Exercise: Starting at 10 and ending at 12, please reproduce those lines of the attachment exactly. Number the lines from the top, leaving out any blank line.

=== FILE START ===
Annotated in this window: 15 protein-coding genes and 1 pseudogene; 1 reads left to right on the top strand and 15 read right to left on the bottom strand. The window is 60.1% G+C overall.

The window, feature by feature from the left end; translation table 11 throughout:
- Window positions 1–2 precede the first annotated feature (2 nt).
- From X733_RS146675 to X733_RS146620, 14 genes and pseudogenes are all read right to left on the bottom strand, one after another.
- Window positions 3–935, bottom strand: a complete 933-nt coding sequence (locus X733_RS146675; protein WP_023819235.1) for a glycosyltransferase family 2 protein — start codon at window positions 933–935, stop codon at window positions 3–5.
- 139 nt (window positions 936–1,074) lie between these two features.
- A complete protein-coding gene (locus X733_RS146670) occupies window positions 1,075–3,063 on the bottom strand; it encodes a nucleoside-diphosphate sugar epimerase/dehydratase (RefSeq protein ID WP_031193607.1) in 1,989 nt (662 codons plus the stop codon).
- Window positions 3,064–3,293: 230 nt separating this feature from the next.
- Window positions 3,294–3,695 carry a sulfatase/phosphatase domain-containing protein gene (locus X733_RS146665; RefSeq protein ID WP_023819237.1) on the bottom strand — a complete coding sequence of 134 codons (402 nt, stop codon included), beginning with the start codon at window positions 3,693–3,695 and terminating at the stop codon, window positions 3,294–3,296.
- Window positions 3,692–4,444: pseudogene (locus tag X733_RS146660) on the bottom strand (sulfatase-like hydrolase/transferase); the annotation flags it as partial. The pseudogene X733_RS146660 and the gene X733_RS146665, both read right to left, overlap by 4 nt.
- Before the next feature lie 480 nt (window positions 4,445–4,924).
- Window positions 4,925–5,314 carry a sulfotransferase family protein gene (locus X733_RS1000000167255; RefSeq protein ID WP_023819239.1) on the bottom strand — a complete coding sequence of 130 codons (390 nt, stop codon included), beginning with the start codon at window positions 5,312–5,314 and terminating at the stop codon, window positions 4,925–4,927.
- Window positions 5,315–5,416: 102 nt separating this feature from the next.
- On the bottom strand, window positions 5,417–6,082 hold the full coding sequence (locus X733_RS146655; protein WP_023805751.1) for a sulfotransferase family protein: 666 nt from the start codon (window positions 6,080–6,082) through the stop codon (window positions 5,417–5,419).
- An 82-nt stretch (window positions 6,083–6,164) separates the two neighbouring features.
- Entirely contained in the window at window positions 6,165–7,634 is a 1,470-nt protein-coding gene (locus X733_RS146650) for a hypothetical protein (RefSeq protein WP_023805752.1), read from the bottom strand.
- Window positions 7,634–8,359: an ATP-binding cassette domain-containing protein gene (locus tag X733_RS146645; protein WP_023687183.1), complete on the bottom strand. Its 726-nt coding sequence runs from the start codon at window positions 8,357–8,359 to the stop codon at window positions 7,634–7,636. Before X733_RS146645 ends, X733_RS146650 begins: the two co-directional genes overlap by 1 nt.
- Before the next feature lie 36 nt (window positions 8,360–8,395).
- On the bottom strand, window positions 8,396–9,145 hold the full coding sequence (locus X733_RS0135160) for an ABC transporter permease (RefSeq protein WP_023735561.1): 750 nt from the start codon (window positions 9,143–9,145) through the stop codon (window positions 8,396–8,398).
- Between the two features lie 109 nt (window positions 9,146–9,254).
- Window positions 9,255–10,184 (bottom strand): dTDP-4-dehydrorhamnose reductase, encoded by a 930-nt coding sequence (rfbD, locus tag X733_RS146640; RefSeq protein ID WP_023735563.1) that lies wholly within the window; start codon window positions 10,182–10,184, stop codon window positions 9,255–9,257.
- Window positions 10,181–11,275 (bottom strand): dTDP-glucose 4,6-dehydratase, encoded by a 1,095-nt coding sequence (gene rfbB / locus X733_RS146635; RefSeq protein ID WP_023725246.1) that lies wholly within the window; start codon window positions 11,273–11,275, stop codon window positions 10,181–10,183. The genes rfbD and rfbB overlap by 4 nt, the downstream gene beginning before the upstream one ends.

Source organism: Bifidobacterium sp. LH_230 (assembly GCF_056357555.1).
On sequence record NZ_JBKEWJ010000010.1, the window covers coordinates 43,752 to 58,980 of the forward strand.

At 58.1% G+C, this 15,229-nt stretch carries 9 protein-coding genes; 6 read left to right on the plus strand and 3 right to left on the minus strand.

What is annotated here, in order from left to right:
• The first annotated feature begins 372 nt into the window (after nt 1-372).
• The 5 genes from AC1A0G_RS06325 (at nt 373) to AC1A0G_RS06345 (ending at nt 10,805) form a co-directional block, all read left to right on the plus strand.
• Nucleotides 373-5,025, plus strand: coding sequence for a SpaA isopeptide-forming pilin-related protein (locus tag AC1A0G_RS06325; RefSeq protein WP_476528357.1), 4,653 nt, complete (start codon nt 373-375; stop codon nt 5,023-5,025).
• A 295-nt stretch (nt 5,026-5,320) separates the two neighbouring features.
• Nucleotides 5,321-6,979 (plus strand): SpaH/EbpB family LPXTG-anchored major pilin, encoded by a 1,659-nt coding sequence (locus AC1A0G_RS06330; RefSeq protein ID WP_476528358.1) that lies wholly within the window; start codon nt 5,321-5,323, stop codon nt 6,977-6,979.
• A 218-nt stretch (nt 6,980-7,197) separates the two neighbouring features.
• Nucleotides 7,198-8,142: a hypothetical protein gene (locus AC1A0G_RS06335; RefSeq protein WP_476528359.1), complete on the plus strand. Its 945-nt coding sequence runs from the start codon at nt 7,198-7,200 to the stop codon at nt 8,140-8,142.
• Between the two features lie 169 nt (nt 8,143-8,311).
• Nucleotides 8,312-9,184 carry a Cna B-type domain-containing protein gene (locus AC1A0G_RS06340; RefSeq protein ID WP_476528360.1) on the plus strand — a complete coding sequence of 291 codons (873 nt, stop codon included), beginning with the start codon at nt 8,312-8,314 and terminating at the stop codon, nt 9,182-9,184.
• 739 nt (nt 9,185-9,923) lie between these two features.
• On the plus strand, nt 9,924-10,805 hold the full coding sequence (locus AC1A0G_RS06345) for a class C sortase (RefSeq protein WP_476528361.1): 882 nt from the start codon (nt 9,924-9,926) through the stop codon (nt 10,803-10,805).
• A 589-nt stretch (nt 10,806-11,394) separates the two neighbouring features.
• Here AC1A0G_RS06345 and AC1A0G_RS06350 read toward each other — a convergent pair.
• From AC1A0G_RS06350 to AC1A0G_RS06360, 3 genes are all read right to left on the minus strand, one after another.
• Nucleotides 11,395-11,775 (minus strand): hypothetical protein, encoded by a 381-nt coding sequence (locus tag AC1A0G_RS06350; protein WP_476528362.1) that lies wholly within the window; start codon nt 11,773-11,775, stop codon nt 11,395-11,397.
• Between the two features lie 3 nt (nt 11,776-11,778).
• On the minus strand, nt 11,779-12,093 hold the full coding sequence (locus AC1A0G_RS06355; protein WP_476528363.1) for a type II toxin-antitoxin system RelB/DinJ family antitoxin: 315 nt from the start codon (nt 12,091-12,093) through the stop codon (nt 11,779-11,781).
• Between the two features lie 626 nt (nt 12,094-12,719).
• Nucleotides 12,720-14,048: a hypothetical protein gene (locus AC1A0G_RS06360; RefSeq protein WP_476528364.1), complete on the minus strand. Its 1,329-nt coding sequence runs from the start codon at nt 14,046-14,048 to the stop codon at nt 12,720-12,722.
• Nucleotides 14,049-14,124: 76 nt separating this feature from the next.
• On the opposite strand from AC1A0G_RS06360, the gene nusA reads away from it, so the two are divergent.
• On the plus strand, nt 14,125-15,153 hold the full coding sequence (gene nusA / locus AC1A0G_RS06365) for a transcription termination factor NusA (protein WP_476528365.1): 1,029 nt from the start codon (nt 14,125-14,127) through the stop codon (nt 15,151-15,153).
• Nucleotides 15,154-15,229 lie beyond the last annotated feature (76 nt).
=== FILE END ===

- Window positions 3,692–4,444: pseudogene (locus tag X733_RS146660) on the bottom strand (sulfatase-like hydrolase/transferase); the annotation flags it as partial. The pseudogene X733_RS146660 and the gene X733_RS146665, both read right to left, overlap by 4 nt.
- Before the next feature lie 480 nt (window positions 4,445–4,924).
- Window positions 4,925–5,314 carry a sulfotransferase family protein gene (locus X733_RS1000000167255; RefSeq protein ID WP_023819239.1) on the bottom strand — a complete coding sequence of 130 codons (390 nt, stop codon included), beginning with the start codon at window positions 5,312–5,314 and terminating at the stop codon, window positions 4,925–4,927.